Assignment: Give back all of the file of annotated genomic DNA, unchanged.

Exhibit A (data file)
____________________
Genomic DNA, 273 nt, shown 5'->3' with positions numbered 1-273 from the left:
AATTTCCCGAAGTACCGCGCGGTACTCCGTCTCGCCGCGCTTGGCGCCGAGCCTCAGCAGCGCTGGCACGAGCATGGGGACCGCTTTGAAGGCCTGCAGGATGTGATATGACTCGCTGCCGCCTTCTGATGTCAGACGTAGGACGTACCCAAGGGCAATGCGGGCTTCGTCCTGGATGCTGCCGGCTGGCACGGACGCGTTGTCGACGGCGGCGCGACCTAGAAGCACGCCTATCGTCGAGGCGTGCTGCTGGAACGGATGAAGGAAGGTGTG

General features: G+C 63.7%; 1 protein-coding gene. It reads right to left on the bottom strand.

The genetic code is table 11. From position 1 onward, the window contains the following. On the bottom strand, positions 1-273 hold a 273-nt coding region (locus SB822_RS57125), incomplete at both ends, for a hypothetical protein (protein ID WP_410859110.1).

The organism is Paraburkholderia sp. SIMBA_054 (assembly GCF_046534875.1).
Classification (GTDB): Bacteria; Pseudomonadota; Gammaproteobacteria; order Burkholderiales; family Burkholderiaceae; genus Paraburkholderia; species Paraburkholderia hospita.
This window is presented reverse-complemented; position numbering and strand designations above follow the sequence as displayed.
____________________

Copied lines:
Genomic DNA, 273 nt, shown 5'->3' with positions numbered 1-273 from the left:
AATTTCCCGAAGTACCGCGCGGTACTCCGTCTCGCCGCGCTTGGCGCCGAGCCTCAGCAGCGCTGGCACGAGCATGGGGACCGCTTTGAAGGCCTGCAGGATGTGATATGACTCGCTGCCGCCTTCTGATGTCAGACGTAGGACGTACCCAAGGGCAATGCGGGCTTCGTCCTGGATGCTGCCGGCTGGCACGGACGCGTTGTCGACGGCGGCGCGACCTAGAAGCACGCCTATCGTCGAGGCGTGCTGCTGGAACGGATGAAGGAAGGTGTG

General features: G+C 63.7%; 1 protein-coding gene. It reads right to left on the bottom strand.

The genetic code is table 11. From position 1 onward, the window contains the following. On the bottom strand, positions 1-273 hold a 273-nt coding region (locus SB822_RS57125), incomplete at both ends, for a hypothetical protein (protein ID WP_410859110.1).

The organism is Paraburkholderia sp. SIMBA_054 (assembly GCF_046534875.1).
Classification (GTDB): Bacteria; Pseudomonadota; Gammaproteobacteria; order Burkholderiales; family Burkholderiaceae; genus Paraburkholderia; species Paraburkholderia hospita.
This window is presented reverse-complemented; position numbering and strand designations above follow the sequence as displayed.